September 27, 2019 / 7:33 AM / 22 days ago

French, Spanish 10-year bond yields set for biggest weekly fall in six weeks

* Euro zone periphery govt bond yields tmsnrt.rs/2ii2Bqr

By Dhara Ranasinghe

LONDON, Sept 27 (Reuters) - Government bond yields in the euro area edged lower on Friday and were set for a second week of falls as concerns about a weak economy and political uncertainty in Britain and the United States continued to support debt markets.

French and Spanish 10-year bond yields are down 7-12 basis points this week, on track for their biggest weekly falls in six weeks .

Dismal business activity data from the euro area, especially powerhouse economy Germany at the start of the week, has pushed yields across the bloc to their lowest since the European Central Bank unleashed fresh stimulus on Sept. 12.

The Bank of England may well need to cut rates in the likely scenario that high levels of Brexit uncertainty persist, BoE policymaker Michael Saunders said on Friday in the first clear signal that the central bank is considering a rate cut.

As Britain’s 10-year gilt yield fell to its lowest since Sept. 4 at 0.47% after the comments, euro zone bond yields fell too.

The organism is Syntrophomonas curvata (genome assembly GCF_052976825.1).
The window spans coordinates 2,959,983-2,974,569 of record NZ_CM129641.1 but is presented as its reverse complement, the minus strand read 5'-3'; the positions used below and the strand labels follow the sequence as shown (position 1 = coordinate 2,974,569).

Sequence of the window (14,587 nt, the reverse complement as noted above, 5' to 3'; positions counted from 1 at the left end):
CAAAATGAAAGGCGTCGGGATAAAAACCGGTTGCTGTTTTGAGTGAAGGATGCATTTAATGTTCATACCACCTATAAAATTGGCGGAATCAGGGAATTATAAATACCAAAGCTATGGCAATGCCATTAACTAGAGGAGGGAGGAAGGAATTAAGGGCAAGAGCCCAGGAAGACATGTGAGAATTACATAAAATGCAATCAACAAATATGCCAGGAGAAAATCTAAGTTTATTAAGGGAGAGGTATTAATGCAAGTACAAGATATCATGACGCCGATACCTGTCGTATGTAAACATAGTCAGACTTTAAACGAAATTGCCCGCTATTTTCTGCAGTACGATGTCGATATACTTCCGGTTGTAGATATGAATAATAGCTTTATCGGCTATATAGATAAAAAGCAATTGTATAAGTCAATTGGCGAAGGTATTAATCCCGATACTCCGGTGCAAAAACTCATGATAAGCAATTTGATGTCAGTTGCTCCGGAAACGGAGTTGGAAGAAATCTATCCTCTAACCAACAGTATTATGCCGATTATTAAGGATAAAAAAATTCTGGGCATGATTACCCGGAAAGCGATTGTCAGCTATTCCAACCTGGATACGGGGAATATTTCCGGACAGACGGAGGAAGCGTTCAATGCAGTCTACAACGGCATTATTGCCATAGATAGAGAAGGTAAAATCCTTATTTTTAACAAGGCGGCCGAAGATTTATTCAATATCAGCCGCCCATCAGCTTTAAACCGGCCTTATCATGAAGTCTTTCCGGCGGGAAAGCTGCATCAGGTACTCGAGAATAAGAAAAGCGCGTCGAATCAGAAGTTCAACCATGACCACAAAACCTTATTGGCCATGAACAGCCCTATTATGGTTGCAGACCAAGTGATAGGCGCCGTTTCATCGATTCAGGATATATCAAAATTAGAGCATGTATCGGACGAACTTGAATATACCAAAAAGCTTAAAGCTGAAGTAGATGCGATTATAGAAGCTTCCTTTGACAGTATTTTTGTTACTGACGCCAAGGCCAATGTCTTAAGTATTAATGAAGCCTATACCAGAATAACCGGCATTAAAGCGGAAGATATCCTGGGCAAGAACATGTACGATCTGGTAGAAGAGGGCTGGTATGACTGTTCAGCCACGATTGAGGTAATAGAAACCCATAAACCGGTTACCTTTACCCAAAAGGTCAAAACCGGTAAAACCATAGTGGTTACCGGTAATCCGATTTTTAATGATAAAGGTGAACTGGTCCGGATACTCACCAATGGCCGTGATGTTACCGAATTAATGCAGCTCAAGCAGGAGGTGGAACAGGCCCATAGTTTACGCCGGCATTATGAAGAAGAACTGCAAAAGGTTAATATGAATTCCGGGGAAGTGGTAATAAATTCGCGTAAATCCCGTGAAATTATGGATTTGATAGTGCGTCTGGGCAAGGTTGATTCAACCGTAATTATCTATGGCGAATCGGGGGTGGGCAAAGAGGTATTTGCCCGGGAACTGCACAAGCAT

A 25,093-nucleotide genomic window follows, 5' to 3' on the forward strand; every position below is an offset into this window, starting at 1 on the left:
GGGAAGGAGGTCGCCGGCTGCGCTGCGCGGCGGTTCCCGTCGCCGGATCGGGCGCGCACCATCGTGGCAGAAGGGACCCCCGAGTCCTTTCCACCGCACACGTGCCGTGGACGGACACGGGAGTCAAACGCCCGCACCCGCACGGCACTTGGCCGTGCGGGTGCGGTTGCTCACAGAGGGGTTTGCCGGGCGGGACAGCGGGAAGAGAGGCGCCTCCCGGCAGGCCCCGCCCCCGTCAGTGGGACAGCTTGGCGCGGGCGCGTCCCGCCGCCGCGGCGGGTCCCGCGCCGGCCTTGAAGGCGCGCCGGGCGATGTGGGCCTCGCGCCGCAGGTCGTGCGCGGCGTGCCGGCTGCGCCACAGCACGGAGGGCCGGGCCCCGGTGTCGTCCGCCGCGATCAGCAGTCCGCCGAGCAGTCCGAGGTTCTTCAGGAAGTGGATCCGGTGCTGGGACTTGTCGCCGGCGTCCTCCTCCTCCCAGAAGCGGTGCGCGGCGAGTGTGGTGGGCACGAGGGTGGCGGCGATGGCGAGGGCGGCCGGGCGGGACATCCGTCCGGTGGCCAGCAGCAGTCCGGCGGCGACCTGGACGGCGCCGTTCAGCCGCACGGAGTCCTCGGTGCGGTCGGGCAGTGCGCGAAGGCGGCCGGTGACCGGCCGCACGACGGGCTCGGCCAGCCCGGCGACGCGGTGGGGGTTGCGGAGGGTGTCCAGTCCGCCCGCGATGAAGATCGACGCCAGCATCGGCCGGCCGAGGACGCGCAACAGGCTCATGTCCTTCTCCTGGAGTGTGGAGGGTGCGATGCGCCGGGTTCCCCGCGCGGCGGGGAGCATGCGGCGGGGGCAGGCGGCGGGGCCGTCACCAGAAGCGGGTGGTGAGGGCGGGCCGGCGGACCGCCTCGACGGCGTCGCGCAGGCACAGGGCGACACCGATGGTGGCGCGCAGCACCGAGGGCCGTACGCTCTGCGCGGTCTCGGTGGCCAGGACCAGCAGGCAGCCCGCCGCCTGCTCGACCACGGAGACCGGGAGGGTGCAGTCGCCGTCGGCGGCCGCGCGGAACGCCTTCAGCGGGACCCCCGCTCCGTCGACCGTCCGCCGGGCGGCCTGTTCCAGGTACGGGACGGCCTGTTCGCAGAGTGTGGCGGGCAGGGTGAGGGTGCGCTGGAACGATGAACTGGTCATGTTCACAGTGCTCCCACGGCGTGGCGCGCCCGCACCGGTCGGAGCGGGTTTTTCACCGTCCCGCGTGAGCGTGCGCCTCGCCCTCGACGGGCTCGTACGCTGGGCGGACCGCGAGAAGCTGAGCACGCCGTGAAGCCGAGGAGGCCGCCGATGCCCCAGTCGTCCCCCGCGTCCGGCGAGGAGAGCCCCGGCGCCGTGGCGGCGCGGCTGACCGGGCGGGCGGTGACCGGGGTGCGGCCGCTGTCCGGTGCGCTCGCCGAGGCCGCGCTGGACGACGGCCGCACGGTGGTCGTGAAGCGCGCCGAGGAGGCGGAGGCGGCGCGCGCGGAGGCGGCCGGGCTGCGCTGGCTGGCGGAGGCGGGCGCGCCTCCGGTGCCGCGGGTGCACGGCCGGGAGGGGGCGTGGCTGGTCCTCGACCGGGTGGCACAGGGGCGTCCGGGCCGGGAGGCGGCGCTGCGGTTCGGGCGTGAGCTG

Germany’s 10-year bond yield was last down 1 bps at -0.59% .

ECB chief economist Philip Lane told Handelsblatt newspaper in an interview published on Thursday that the euro zone economy was undergoing “a temporary weakness, but there is no recession and the risk of deflation is currently small.”

An impeachment enquiry into U.S. President Donald Trump and Brexit uncertainty have also renewed support for bonds this week, while a ratings upgrade for Spain has seen its debt market outperform.

Spain’s 10-year bond yields were 3 bps lower on Friday at just 0.13% - not too far off sub-zero yield territory.

Even signs that the bloc’s biggest economies are loosening their purse strings failed to push bond yields significantly higher.

Presenting France’s 2020 budget late on Thursday, Finance Minister Bruno Le Maire said taxes would be cut by more than 10 billion euros ($10.9 billion) next year and Germany should follow Paris’ footsteps with fiscal stimulus to revive its flagging economy.

“There is a head of steam behind some fiscal easing but even in Germany, the numbers being talked about are not big in terms of the bond market,” said Lyn Graham-Taylor, a fixed income strategist at Rabobank. (Reporting by Dhara Ranasinghe; Editing by Susan Fenton)

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